Date of Award


Document Type


Degree Name

Master of Arts in English and Writing Studies



First Reader/Committee Chair

Moran, Omar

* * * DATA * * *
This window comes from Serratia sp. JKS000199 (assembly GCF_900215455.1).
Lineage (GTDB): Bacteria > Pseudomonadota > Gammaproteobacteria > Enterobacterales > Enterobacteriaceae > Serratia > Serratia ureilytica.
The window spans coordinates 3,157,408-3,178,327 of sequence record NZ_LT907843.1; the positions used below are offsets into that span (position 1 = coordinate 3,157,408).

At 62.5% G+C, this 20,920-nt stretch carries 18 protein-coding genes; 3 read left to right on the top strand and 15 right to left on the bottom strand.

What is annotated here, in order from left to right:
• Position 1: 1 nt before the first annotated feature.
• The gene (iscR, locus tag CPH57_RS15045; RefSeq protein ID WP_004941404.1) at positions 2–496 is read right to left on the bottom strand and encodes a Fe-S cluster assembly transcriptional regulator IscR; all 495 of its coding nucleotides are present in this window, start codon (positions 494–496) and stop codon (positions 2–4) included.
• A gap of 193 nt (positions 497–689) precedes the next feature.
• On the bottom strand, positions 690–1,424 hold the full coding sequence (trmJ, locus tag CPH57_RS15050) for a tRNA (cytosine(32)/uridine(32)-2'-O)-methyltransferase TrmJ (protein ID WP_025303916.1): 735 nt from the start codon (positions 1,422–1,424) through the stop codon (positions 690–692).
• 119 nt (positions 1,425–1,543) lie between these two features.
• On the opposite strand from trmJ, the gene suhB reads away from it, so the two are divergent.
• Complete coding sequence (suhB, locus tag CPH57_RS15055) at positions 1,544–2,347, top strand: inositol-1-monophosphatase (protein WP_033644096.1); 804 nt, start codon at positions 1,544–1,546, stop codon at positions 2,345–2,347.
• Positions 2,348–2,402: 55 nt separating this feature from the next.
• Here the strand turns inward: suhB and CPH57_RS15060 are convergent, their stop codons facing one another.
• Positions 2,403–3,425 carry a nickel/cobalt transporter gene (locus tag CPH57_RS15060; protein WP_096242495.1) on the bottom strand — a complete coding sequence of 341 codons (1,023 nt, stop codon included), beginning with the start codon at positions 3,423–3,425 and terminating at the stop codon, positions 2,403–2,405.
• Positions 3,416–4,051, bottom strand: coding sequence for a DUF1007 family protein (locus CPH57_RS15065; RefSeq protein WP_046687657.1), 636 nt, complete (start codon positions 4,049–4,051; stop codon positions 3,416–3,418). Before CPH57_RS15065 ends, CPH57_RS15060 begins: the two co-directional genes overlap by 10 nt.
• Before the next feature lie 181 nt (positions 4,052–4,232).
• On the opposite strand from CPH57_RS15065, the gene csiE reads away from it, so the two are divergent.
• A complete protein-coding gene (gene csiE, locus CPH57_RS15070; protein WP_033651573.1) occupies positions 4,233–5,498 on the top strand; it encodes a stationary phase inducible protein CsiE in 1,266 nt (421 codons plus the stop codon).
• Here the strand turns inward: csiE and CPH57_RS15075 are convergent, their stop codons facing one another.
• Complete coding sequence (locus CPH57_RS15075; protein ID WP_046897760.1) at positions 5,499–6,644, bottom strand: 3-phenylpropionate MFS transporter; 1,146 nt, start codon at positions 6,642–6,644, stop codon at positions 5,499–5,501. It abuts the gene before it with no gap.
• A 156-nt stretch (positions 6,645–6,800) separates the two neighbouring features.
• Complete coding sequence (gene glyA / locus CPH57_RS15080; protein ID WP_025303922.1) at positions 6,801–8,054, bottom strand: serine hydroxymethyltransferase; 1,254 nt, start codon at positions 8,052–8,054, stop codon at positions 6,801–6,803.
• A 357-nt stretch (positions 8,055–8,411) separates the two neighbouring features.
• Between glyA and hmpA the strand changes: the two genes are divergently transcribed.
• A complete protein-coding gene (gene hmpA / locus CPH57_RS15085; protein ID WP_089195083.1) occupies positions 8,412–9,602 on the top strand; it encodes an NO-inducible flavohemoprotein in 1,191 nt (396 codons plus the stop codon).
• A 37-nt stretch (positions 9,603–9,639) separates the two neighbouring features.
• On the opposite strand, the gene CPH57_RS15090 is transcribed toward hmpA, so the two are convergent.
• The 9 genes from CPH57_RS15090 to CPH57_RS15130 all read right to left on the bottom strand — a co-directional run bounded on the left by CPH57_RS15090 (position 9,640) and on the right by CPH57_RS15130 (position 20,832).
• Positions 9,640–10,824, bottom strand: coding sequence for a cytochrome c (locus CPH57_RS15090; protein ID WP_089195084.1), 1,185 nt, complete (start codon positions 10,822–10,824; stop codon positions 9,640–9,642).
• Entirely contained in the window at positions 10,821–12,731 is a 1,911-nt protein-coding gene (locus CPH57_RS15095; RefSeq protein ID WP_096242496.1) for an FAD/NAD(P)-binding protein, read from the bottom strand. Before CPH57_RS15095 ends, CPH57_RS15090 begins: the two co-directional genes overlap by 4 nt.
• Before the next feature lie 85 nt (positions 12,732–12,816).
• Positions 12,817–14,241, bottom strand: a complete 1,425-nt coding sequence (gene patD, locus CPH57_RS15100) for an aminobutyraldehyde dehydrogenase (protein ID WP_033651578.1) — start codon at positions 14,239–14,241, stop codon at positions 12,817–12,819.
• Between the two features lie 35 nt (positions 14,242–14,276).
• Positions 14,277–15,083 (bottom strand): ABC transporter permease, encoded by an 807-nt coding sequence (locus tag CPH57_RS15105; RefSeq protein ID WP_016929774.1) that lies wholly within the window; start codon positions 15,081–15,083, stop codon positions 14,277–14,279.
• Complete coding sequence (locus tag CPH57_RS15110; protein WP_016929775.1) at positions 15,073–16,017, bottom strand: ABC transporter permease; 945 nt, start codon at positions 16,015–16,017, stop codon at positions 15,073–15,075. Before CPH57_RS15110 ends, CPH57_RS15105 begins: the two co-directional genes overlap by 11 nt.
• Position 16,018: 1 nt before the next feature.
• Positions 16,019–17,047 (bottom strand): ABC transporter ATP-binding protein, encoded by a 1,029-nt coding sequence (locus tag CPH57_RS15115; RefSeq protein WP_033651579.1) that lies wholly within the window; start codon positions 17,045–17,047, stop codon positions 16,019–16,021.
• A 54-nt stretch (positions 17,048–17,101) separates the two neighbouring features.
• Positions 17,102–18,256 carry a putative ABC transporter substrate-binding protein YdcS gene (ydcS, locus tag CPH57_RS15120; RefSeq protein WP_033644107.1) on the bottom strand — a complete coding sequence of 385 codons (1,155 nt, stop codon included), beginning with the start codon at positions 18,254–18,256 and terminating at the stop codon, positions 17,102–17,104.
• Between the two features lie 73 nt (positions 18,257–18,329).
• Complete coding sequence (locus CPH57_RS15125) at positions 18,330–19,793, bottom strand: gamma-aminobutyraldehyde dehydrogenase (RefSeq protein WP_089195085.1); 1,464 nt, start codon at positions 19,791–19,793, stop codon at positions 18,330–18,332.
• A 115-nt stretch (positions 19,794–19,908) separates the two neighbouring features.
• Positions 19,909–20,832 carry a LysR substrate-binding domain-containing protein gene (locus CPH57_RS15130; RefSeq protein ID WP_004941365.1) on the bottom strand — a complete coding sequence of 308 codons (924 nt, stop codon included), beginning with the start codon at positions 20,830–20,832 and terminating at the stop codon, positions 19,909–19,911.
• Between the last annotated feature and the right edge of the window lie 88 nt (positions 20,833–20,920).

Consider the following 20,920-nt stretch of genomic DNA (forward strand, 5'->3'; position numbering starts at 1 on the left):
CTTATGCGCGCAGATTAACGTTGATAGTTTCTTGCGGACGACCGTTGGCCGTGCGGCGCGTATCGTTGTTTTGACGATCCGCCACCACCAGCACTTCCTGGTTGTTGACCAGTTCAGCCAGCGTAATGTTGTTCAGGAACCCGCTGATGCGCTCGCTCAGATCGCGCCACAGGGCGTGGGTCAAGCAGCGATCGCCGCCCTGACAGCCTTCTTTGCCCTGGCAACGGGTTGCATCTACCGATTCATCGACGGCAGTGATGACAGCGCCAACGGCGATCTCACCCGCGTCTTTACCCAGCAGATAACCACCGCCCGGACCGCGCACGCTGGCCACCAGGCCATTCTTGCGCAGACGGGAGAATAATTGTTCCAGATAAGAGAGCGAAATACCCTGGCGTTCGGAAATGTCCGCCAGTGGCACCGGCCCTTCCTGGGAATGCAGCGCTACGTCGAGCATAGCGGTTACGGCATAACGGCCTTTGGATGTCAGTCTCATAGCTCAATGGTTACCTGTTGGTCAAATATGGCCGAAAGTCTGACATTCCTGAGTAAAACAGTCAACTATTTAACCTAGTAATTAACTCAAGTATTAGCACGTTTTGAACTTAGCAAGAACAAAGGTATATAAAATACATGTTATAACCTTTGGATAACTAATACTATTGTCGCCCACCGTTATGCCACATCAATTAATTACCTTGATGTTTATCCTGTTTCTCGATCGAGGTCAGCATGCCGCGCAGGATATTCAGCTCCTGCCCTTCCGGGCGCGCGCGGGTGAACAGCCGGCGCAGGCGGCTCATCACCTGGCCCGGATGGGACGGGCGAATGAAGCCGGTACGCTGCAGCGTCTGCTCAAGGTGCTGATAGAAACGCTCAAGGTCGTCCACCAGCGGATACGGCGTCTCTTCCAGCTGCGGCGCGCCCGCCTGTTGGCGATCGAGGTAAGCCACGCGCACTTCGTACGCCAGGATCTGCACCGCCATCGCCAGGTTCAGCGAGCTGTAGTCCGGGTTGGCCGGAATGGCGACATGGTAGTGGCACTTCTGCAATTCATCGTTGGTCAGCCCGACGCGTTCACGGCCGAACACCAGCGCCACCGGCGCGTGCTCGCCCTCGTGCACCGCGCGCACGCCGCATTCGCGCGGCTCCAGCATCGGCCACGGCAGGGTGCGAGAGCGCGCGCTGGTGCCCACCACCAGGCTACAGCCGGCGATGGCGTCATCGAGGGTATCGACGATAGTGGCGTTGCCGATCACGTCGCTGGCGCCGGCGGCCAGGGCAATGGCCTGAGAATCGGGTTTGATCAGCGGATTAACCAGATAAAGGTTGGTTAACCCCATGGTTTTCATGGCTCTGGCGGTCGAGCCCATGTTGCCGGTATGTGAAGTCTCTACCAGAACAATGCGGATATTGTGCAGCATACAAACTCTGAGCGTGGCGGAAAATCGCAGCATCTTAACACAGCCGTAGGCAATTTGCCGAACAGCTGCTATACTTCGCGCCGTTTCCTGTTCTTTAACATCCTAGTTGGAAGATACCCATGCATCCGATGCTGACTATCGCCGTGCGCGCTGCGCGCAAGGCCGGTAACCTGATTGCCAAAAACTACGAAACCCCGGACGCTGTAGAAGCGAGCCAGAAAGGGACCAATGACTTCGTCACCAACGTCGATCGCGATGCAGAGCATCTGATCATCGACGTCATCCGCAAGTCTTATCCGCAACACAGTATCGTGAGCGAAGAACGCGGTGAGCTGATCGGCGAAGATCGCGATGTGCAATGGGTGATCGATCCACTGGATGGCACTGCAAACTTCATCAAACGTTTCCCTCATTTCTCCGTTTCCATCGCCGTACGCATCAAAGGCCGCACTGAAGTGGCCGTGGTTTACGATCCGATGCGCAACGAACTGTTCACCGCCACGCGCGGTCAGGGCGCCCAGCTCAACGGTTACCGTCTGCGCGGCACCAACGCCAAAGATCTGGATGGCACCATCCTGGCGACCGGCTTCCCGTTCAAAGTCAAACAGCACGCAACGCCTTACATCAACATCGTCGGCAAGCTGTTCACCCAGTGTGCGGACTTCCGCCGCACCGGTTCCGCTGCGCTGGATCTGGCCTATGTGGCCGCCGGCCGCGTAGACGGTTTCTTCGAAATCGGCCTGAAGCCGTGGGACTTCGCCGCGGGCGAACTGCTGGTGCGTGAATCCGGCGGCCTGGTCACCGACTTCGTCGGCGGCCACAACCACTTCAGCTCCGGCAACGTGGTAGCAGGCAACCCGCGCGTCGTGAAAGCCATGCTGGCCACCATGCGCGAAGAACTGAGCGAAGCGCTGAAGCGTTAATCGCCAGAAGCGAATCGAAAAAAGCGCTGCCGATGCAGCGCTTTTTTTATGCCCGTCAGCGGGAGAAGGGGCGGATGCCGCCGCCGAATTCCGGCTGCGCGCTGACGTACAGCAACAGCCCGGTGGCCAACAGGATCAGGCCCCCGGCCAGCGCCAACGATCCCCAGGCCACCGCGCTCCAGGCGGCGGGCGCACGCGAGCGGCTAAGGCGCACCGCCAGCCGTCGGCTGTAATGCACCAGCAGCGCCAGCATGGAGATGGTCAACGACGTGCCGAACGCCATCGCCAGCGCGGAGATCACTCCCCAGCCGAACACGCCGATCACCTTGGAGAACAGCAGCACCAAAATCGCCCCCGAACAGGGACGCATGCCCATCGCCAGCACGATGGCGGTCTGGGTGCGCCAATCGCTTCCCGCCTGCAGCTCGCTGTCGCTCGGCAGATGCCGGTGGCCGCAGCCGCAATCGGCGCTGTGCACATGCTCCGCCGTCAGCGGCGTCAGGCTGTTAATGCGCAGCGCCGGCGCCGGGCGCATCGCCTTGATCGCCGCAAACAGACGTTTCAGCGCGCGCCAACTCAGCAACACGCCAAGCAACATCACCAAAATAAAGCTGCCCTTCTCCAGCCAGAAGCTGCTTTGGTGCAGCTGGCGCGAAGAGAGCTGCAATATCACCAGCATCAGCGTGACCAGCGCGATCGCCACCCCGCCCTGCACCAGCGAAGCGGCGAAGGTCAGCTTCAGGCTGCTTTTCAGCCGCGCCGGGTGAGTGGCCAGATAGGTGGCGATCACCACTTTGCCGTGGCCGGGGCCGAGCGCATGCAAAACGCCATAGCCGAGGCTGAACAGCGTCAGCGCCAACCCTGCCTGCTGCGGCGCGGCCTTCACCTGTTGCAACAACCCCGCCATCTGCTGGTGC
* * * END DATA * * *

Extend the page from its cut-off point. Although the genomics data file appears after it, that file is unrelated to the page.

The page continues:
This project, informed primarily by queer theory and disability studies, examines the ways in which queerness, disability, and marginality are central to Nathanael West’s Miss Lonelyhearts, and his critique of the American Dream. Nathanael West, Jewish American novelist and screenwriter, is remembered for his work critiquing the American Dream; however, one aspect that has remained understudied is how his novels feature non-normative outsiders, past and present. The primary analysis of this project is focused on the 1933 novella Miss Lonelyhearts. Other works by West are also referenced. From West’s perspective, the American Dream was the American nightmare for most people, especially those with socially non-normative or otherwise marginal identities or inclinations. While this project extends the conversation around West’s exposure of the corruption of the American Dream for the average person, it is more so invested in uncovering the queerness present in Miss Lonelyhearts, pointing towards national anxieties around identities that are maligned with the heteronormative, ableist, and patriarchal standards of the 1930s.